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An in situ assessment of seabed stability in Baynes Sound, British Columbia, Canada

An in situ assessment of seabed stability in Baynes Sound, British Columbia, Canada
An in situ assessment of seabed stability in Baynes Sound, British Columbia, Canada
The Sea Carousel, an annular flume, was deployed to examine (in situ) fundamental parameters of seabed stability in Baynes Sound, British Columbia, Canada. Sediment grain size, water and organic contents, and chlorophyll and phaeopigment concentrations were collected to establish a hierarchy of factors associated with seabed stability. Sediment stability increased toward the Sound entrance in concert with decreases in water, organic, and silt–clay contents and a transition from cohesive to noncohesive properties. Bed-stress estimates, based on the quadratic stress law and turbulent kinetic energy (TKE) methods, showed a decrease in the drag coefficient from the inner (0.04) to the outer (0.0015) Sound. Surface erosion thresholds ranged between 0.04 to 0.28 Pa, whereas the friction coefficients (e.g., the failure envelop) were on average 12°, representing normally consolidated sediments. Type I (floc) erosion occurred at low shear stresses, whereas type II (mass) erosion happened at higher values. Erosion rates (E, for type I erosion) fitted a power function of excess shear stress (Em = τ0 – τcrit,z)m with zero offset, where 0.81 < m < 2.32. The lowest and highest values for a given excess-shear stress occurred in the inner Sound and outer Sound, respectively. Settling of (resuspended) sediment after an exponential decay law [d(SSC)/dt] = SSC0 (exp–kt), where k fell within that of published values (3 < k < 539). Higher values of k (fastest settling) were observed in the inner Sound relative to the outer Sound. The sedimentation diameter (ds) fell in a coarse–silt to fine-sand range and was larger in the outer Sound, reflecting a coarsening of bed sediments.
0749-0208
472–486
Sutherland, Terri F.
012af7c5-4bec-4867-8c06-c8fff186fbec
Amos, Carl L.
d0a18a13-bccd-4fdc-8901-aea595d4ed5c
Sutherland, Terri F.
012af7c5-4bec-4867-8c06-c8fff186fbec
Amos, Carl L.
d0a18a13-bccd-4fdc-8901-aea595d4ed5c

Sutherland, Terri F. and Amos, Carl L. (2020) An in situ assessment of seabed stability in Baynes Sound, British Columbia, Canada. Journal of Coastal Research, 36 (3), 472–486. (doi:10.2112/JCOASTRES-D-19-00133.1).

Record type: Article

Abstract

The Sea Carousel, an annular flume, was deployed to examine (in situ) fundamental parameters of seabed stability in Baynes Sound, British Columbia, Canada. Sediment grain size, water and organic contents, and chlorophyll and phaeopigment concentrations were collected to establish a hierarchy of factors associated with seabed stability. Sediment stability increased toward the Sound entrance in concert with decreases in water, organic, and silt–clay contents and a transition from cohesive to noncohesive properties. Bed-stress estimates, based on the quadratic stress law and turbulent kinetic energy (TKE) methods, showed a decrease in the drag coefficient from the inner (0.04) to the outer (0.0015) Sound. Surface erosion thresholds ranged between 0.04 to 0.28 Pa, whereas the friction coefficients (e.g., the failure envelop) were on average 12°, representing normally consolidated sediments. Type I (floc) erosion occurred at low shear stresses, whereas type II (mass) erosion happened at higher values. Erosion rates (E, for type I erosion) fitted a power function of excess shear stress (Em = τ0 – τcrit,z)m with zero offset, where 0.81 < m < 2.32. The lowest and highest values for a given excess-shear stress occurred in the inner Sound and outer Sound, respectively. Settling of (resuspended) sediment after an exponential decay law [d(SSC)/dt] = SSC0 (exp–kt), where k fell within that of published values (3 < k < 539). Higher values of k (fastest settling) were observed in the inner Sound relative to the outer Sound. The sedimentation diameter (ds) fell in a coarse–silt to fine-sand range and was larger in the outer Sound, reflecting a coarsening of bed sediments.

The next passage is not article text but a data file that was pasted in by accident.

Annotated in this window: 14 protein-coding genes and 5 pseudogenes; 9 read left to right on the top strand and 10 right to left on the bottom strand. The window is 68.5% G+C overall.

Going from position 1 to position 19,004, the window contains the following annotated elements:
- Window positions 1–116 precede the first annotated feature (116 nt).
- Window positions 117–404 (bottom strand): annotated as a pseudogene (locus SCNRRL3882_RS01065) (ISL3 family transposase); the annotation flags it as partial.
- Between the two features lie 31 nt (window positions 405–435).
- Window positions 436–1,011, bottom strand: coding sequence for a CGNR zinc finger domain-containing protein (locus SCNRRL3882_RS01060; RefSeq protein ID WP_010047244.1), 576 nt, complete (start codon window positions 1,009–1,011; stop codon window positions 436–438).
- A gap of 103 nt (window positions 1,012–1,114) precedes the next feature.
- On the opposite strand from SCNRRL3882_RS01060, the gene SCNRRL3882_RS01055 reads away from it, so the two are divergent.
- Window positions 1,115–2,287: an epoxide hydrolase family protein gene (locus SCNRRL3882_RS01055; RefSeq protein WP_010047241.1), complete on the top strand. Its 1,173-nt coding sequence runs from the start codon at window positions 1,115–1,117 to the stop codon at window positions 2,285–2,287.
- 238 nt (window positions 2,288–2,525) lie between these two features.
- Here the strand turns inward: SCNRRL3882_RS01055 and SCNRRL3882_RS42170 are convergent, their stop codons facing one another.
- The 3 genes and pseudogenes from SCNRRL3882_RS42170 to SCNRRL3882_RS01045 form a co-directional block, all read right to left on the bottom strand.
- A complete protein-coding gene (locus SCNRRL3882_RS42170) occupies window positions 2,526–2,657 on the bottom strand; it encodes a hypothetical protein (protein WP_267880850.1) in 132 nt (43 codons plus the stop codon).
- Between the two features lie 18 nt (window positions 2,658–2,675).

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More information

Accepted/In Press date: 21 November 2019
Published date: 28 January 2020

Identifiers

Local EPrints ID: 444436
URI: http://eprints.soton.ac.uk/id/eprint/444436
ISSN: 0749-0208
PURE UUID: 0e615100-e78a-4c06-b514-f9f81a16f57c

Catalogue record

Date deposited: 19 Oct 2020 16:33
Last modified: 19 Oct 2020 16:33

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